Nelville Flynn is incorrect in his assessment of the News-Press' standards of reporting. I've worked as a newsroom editor here for many years. At no time has the coverage been "infested with bias" and the standards of reporting "often degraded," as Mr. Flynn claims. There were problems under the New York Times' ownership, mostly because NYT execs were using the paper as a training academy. Some people were given jobs for which they were not qualified and the resulting problems became evident in our coverage. Jerry Roberts and Linda Strean, after hearing concerns presented by various newsroom staffers, addressed those issues and the problems ended. Roberts and Strean raised the quality of reporting to levels never before even attempted here in recent years.

8/08/2006 9:32 PM  
Anonymous Anonymous said...

Dear Mr. Flynn: Even if you are only 20, and you live to be 80, I would doubt that you would EVER see the NP return to what it was on July 1, 2006. I can only assume you are a PR plant or the most uninformed person on the planet about the business of journalism. I certainly ditto the comments of A:9:32...Linda and Jerry worked to assemble an amazing team! Bon Chance to those who left and kudos to those who remain--in both cases I have nothing but admiration.

8/08/2006 11:32 PM  
Anonymous Anonymous said...

(IN REGARDS TO PREVIOUS ABOVE RUMOR (8/6 5:39)


IN TODAY'S (WED)DAILY SOUND...
MS/MISS WENDY HAS NOT APPROACHED THEM...AND THEY ARE NOT FOR SALE!!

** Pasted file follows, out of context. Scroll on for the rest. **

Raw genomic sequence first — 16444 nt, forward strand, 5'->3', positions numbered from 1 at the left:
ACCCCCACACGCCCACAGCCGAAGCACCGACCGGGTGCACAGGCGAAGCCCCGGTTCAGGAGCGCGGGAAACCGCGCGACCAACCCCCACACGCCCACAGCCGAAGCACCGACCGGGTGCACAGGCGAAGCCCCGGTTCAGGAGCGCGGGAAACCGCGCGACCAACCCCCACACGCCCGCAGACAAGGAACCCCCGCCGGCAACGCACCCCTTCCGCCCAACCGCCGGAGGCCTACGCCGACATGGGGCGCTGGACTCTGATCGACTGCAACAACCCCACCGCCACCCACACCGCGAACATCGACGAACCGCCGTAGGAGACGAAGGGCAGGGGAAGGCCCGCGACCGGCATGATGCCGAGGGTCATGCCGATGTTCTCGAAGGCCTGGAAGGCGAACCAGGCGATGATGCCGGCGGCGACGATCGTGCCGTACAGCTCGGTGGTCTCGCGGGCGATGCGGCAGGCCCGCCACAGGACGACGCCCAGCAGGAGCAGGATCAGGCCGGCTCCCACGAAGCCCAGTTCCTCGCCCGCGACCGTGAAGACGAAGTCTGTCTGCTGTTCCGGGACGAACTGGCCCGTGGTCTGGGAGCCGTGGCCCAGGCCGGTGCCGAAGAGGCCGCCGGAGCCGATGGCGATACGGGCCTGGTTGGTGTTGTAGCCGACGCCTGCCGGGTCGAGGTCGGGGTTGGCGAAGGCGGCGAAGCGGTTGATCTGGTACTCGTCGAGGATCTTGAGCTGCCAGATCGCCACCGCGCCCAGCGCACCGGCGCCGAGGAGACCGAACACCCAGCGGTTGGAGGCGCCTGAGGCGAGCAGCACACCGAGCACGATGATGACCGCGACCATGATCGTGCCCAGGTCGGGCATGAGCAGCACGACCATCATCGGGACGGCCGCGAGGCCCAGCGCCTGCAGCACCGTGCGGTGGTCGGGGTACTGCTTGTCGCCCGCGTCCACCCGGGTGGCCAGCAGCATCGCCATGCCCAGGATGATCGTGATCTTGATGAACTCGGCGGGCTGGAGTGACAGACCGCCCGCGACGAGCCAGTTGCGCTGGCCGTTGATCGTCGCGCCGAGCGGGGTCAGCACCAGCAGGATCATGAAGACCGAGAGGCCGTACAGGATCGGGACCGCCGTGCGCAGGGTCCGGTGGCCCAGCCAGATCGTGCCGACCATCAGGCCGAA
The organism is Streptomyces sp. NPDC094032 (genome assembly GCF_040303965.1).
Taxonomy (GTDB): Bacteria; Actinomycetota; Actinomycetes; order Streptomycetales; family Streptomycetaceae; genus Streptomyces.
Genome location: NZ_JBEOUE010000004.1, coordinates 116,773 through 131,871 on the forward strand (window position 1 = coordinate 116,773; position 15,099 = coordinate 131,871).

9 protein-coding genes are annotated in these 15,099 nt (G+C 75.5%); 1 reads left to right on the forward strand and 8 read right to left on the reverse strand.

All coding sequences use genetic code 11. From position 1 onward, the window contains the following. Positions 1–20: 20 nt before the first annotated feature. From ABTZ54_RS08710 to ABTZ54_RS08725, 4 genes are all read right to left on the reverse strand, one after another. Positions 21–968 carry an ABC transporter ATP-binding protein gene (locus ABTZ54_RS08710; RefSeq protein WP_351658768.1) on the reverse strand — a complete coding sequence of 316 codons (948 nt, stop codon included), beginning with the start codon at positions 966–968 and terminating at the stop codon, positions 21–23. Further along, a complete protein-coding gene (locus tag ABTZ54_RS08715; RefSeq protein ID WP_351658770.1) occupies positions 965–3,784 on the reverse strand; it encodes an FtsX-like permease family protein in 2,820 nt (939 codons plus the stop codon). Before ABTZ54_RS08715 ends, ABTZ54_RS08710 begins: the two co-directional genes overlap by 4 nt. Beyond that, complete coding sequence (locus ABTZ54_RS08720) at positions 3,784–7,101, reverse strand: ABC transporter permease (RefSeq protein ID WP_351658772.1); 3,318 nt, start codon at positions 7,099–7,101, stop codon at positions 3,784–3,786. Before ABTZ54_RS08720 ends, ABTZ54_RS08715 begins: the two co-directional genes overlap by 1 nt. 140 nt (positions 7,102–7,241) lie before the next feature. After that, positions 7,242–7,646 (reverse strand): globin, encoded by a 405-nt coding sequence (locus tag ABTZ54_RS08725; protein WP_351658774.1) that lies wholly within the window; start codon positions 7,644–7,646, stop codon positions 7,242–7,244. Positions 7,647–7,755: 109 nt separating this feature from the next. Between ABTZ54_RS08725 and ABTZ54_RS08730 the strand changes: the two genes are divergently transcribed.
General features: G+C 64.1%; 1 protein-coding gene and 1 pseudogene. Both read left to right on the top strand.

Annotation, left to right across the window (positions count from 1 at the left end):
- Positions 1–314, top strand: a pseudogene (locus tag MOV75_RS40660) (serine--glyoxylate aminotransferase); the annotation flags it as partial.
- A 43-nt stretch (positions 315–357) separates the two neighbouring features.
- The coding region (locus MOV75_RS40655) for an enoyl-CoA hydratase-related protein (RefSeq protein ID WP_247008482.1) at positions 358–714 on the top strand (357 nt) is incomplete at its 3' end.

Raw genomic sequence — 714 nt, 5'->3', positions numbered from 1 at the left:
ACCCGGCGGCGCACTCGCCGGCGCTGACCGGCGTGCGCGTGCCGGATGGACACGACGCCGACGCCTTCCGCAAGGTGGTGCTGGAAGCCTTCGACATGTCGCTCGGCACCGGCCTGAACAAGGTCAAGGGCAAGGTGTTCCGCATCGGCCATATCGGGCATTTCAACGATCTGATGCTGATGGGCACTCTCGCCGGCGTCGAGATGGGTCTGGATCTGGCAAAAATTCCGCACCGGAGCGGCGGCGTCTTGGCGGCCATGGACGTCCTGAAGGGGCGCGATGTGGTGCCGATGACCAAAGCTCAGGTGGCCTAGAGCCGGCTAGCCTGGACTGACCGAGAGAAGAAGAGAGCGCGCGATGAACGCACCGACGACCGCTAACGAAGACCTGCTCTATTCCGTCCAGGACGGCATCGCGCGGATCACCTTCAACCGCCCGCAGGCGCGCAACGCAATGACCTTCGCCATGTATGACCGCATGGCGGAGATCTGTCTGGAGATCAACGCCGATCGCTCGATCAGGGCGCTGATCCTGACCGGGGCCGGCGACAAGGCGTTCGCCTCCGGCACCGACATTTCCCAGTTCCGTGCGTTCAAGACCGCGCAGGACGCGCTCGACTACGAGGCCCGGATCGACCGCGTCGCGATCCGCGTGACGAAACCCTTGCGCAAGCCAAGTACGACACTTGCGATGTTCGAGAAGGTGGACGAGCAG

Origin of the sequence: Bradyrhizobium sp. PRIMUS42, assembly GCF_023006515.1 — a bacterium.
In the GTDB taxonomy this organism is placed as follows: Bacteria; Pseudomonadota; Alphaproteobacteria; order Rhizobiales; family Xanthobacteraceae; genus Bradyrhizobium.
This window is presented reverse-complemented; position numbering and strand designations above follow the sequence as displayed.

8/09/2006 1:50 AM  
Anonymous sept.fifth.if said...

Nelville Flynn,

What flavor Kool-Aid are you drinking, buddy?

To Blogabarbara readers,

I urge you to disregard future comments from this contributor unless he/she can answer this question to your satisfaction: How, Nelville Flynn, do you reconcile Wendy McCaw's "pledge of journalistic evenhandedness and professionalism," as you put it, with her demonstrated willingness to spike legitimate news, issue reprimands for supposed violations of policies that don't exist and ban the use of addresses in land use coverage?

To suggest that, over time, the calamities born from these decisions will somehow lead to a better product, and to suggest that we should nurture this evolution, is preposterous. The trickle-down results of McCaw ownership of the SBNP can never fully be trusted. Perception, public perception = credibility.

Lastly, Nelville Flynn, I simply wish to express gratitude that your pheonix-from-the-ashes theory is equally applied to a scenario in which McCaw no longer owns the Santa Barbara News-Press.

8/09/2006 1:54 AM